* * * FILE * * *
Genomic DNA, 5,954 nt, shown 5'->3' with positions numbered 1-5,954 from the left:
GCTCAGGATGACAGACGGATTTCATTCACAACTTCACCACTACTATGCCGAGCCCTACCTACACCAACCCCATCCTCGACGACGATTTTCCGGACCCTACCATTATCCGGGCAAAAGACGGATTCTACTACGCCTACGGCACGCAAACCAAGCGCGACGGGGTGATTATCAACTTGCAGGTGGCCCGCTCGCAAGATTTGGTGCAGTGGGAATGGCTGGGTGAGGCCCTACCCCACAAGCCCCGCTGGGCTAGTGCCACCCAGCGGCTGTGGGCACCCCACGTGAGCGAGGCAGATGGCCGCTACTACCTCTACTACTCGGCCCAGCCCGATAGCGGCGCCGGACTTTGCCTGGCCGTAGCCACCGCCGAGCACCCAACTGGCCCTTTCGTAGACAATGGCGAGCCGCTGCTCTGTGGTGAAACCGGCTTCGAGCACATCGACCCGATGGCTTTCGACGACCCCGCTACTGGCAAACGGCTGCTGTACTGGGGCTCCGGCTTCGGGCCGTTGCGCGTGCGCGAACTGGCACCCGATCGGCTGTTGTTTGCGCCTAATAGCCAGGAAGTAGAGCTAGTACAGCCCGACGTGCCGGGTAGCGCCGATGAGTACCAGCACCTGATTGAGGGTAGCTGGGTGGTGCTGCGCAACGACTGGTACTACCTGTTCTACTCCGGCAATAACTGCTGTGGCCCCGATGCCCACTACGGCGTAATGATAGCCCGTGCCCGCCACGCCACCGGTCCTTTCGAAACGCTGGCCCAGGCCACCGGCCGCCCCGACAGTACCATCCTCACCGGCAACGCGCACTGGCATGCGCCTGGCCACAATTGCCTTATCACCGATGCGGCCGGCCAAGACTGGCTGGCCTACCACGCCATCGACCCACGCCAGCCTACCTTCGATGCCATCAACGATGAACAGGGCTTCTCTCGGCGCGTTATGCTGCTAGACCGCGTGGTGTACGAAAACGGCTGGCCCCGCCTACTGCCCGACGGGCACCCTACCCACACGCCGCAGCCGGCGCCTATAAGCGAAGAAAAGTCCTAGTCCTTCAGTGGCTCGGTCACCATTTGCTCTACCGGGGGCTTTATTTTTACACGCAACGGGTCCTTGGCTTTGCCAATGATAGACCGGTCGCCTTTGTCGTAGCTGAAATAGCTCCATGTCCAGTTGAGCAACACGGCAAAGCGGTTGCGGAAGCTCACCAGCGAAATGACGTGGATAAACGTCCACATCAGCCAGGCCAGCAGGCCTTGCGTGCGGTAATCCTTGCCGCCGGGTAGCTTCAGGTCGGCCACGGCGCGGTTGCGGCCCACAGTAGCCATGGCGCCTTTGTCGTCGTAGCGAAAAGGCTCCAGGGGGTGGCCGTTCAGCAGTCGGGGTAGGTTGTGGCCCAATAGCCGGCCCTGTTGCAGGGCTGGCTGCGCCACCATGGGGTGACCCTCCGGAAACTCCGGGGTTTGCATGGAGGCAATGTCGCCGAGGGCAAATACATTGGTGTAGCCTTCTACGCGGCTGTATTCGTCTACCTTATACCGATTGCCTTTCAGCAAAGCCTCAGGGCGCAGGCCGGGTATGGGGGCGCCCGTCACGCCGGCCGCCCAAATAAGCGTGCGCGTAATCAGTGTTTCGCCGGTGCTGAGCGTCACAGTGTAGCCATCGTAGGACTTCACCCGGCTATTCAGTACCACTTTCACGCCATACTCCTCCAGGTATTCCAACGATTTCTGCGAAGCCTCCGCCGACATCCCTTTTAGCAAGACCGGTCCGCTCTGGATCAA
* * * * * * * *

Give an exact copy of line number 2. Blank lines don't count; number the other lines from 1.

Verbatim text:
GCTCAGGATGACAGACGGATTTCATTCACAACTTCACCACTACTATGCCGAGCCCTACCTACACCAACCCCATCCTCGACGACGATTTTCCGGACCCTACCATTATCCGGGCAAAAGACGGATTCTACTACGCCTACGGCACGCAAACCAAGCGCGACGGGGTGATTATCAACTTGCAGGTGGCCCGCTCGCAAGATTTGGTGCAGTGGGAATGGCTGGGTGAGGCCCTACCCCACAAGCCCCGCTGGGCTAGTGCCACCCAGCGGCTGTGGGCACCCCACGTGAGCGAGGCAGATGGCCGCTACTACCTCTACTACTCGGCCCAGCCCGATAGCGGCGCCGGACTTTGCCTGGCCGTAGCCACCGCCGAGCACCCAACTGGCCCTTTCGTAGACAATGGCGAGCCGCTGCTCTGTGGTGAAACCGGCTTCGAGCACATCGACCCGATGGCTTTCGACGACCCCGCTACTGGCAAACGGCTGCTGTACTGGGGCTCCGGCTTCGGGCCGTTGCGCGTGCGCGAACTGGCACCCGATCGGCTGTTGTTTGCGCCTAATAGCCAGGAAGTAGAGCTAGTACAGCCCGACGTGCCGGGTAGCGCCGATGAGTACCAGCACCTGATTGAGGGTAGCTGGGTGGTGCTGCGCAACGACTGGTACTACCTGTTCTACTCCGGCAATAACTGCTGTGGCCCCGATGCCCACTACGGCGTAATGATAGCCCGTGCCCGCCACGCCACCGGTCCTTTCGAAACGCTGGCCCAGGCCACCGGCCGCCCCGACAGTACCATCCTCACCGGCAACGCGCACTGGCATGCGCCTGGCCACAATTGCCTTATCACCGATGCGGCCGGCCAAGACTGGCTGGCCTACCACGCCATCGACCCACGCCAGCCTACCTTCGATGCCATCAACGATGAACAGGGCTTCTCTCGGCGCGTTATGCTGCTAGACCGCGTGGTGTACGAAAACGGCTGGCCCCGCCTACTGCCCGACGGGCACCCTACCCACACGCCGCAGCCGGCGCCTATAAGCGAAGAAAAGTCCTAGTCCTTCAGTGGCTCGGTCACCATTTGCTCTACCGGGGGCTTTATTTTTACACGCAACGGGTCCTTGGCTTTGCCAATGATAGACCGGTCGCCTTTGTCGTAGCTGAAATAGCTCCATGTCCAGTTGAGCAACACGGCAAAGCGGTTGCGGAAGCTCACCAGCGAAATGACGTGGATAAACGTCCACATCAGCCAGGCCAGCAGGCCTTGCGTGCGGTAATCCTTGCCGCCGGGTAGCTTCAGGTCGGCCACGGCGCGGTTGCGGCCCACAGTAGCCATGGCGCCTTTGTCGTCGTAGCGAAAAGGCTCCAGGGGGTGGCCGTTCAGCAGTCGGGGTAGGTTGTGGCCCAATAGCCGGCCCTGTTGCAGGGCTGGCTGCGCCACCATGGGGTGACCCTCCGGAAACTCCGGGGTTTGCATGGAGGCAATGTCGCCGAGGGCAAATACATTGGTGTAGCCTTCTACGCGGCTGTATTCGTCTACCTTATACCGATTGCCTTTCAGCAAAGCCTCAGGGCGCAGGCCGGGTATGGGGGCGCCCGTCACGCCGGCCGCCCAAATAAGCGTGCGCGTAATCAGTGTTTCGCCGGTGCTGAGCGTCACAGTGTAGCCATCGTAGGACTTCACCCGGCTATTCAGTACCACTTTCACGCCATACTCCTCCAGGTATTCCAACGATTTCTGCGAAGCCTCCGCCGACATCCCTTTTAGCAAGACCGGTCCGCTCTGGATCAA